We know how you feel. It's been a long pregnancy and you want it to be over. You've got plans to make, Grandma's plane ticket to book and childcare arrangements to organize. You're uncomfortable and exhausted. We understand, really we do. That's why we're going to talk about induction of labor. We're not necessarily going to schedule one, but we know it's a reality in many pregnancies. Sometimes, inductions are necessary and appropriate. Sometimes they're a lousy idea. Let's talk it out, shall we?
Our Obstetricians and Midwives seek to provide the safest and most holistic care for you and your baby.
What is an induction?
Induction means we start labor for you instead of waiting for it to start on its own. We use two types of medications: Cervical Ripeners and Pitocin. Not every patient needs both.
Cervical Ripeners are pills, gels and tampon-like applicators, inserted into the vagina. They help the cervix prepare for labor. Pitocin is a synthetic version of Oxytocin – the hormone that causes contractions.
Why do an induction?
There are many good medical reasons for induction. The American College of Obstetricians and Gynecologists list these common indications for "getting the ball rolling."
* Your pregnancy is post-term (more than 42 weeks).
* You have high blood pressure caused by your pregnancy.
* You have an infection in the uterus (chorio-amnionitis).
* You have premature rupture of membranes (your water has broken).
Induction may also be recommended if your baby is showing signs of poor growth, circulation or other health concerns. He or she might be healthier if delivered sooner than later. Maybe, Baby's getting so big, we're worried he/she won't fit through the pelvis; or the placenta isn't working as well as necessary to continue a healthy pregnancy.
Maybe you'd be healthier if delivered sooner than later. Certain medical conditions make it tougher to hang in there for the last weeks of pregnancy: high blood pressure or Pregnancy Induced Hypertension, Diabetes, heart disease, history of herpes or other medical conditions.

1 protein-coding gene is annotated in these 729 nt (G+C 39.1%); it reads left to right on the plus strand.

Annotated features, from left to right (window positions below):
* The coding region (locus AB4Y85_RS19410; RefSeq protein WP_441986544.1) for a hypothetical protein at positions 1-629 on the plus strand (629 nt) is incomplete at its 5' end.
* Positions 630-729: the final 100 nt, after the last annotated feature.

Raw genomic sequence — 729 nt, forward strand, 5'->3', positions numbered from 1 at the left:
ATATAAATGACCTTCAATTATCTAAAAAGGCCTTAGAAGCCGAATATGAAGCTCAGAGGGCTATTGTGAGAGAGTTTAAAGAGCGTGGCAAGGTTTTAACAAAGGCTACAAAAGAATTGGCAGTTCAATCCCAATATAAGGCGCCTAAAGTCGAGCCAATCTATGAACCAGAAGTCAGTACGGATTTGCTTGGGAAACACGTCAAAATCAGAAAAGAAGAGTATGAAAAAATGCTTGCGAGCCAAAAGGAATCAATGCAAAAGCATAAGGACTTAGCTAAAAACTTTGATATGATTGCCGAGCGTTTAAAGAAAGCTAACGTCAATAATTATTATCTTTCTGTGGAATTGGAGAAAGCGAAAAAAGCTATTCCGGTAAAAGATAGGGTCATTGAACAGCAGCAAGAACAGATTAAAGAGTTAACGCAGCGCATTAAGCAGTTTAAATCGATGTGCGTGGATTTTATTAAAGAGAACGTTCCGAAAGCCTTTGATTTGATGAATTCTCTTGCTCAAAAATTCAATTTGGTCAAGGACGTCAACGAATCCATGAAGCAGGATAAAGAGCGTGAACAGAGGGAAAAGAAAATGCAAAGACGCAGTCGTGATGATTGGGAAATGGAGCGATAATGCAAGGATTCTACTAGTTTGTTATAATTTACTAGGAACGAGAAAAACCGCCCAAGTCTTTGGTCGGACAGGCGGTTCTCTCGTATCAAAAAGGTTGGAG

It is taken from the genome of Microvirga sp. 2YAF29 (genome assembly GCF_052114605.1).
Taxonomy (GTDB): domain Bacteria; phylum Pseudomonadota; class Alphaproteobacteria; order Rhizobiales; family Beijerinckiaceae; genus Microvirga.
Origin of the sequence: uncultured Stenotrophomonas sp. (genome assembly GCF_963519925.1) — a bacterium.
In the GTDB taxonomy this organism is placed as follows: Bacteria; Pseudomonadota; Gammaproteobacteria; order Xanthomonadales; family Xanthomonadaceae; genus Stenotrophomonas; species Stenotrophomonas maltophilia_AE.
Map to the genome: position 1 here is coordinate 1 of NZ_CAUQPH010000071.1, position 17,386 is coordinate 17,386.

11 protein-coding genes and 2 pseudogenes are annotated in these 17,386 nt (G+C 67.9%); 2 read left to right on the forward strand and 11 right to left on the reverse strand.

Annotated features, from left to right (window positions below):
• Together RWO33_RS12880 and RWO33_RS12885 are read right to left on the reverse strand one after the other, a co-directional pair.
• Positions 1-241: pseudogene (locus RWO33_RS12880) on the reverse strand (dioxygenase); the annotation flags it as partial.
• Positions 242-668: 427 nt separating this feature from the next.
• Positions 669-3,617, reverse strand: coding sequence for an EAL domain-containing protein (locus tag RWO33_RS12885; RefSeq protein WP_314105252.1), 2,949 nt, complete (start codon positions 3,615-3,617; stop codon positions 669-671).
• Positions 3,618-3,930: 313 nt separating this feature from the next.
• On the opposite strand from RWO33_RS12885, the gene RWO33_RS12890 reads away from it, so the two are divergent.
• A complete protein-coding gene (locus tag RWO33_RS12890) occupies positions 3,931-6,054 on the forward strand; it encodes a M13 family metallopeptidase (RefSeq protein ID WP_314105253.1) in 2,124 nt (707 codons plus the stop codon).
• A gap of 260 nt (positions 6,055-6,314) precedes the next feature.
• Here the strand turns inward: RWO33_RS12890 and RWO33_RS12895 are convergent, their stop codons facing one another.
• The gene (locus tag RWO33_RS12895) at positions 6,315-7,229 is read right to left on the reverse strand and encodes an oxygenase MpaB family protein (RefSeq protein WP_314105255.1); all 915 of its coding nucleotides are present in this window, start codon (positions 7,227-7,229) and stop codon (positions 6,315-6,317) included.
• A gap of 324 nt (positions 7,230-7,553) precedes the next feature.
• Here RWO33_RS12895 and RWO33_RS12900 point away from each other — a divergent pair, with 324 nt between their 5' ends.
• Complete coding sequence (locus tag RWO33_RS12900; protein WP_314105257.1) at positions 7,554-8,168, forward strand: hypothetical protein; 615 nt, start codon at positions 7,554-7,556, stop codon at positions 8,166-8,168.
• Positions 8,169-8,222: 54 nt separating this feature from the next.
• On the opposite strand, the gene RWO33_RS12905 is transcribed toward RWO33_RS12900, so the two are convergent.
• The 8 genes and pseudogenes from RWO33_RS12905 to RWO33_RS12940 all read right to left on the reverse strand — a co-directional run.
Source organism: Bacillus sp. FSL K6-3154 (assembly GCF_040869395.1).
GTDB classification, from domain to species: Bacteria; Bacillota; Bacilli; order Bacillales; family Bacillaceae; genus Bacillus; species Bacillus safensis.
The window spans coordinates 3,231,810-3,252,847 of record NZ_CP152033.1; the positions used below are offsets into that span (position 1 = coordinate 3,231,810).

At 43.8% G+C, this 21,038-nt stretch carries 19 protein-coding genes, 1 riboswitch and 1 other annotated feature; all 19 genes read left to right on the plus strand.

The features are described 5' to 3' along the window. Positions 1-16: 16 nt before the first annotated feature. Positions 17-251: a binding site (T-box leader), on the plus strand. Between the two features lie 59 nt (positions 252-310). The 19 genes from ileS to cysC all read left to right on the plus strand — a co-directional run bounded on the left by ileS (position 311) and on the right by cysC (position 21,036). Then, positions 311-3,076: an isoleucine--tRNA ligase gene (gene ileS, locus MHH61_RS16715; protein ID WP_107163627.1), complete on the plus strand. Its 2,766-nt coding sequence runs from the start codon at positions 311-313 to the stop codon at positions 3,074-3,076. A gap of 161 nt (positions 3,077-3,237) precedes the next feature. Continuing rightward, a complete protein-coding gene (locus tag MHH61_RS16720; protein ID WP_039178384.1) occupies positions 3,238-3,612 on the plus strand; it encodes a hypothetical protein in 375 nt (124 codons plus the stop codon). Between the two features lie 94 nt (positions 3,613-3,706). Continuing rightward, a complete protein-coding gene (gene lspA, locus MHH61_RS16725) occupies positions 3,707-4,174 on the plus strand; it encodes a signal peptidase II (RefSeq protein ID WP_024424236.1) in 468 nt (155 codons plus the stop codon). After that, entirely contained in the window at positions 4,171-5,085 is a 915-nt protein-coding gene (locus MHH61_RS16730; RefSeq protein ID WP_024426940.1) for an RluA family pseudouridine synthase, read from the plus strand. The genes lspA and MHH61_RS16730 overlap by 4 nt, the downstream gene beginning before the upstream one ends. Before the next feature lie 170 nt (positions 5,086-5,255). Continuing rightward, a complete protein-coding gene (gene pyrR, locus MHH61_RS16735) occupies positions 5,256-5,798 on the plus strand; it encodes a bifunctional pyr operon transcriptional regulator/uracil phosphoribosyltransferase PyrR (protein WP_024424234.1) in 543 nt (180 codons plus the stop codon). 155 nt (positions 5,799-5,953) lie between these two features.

There are also some good social reasons for induction but not as many as you'd think. We understand how miserable women get during those last few weeks but unfortunately, if your body or baby isn't ready for labor, induction may do more harm than good.
Karen Parker Linn, CNM says: "I'm happy to do inductions where there are good reasons. If a mother or baby's health is in danger – that's a no-brainer. The harder decisions come when Mom's just uncomfortable, anxious or has extenuating circumstances (like difficult childcare arrangements or a husband who's being deployed) and wants an induction but isn't physically ready. We hate to be the bad guy and say "No" but we're not doing anyone any favors by taking shortcuts that aren't safe."
Karen says the most difficult inductions are the ones that are medically required but resisted by the patient. "I hate being the person to present induction as the best option when patients are fearful and resistant. There's a lot of press and even movies that present Pitocin as an evil drug leading to that slippery slope of intervention and c/section. First, the momma must accept that induction is being recommended out of concern for either her health or the baby's and not for provider convenience or some other sinister reason. Then we can talk about approach. There are alternatives to Pitocin that are sometimes appropriate such as releasing the bag of waters. Many patients don't even want an IV, let alone drugs so I know they must travel a long way in their thought process to accept induction. The absolute key is talking with your provider about your fears. Then we can address them in an acceptable way and make a plan that softens the road between completely natural and artificially opening the door to the birth."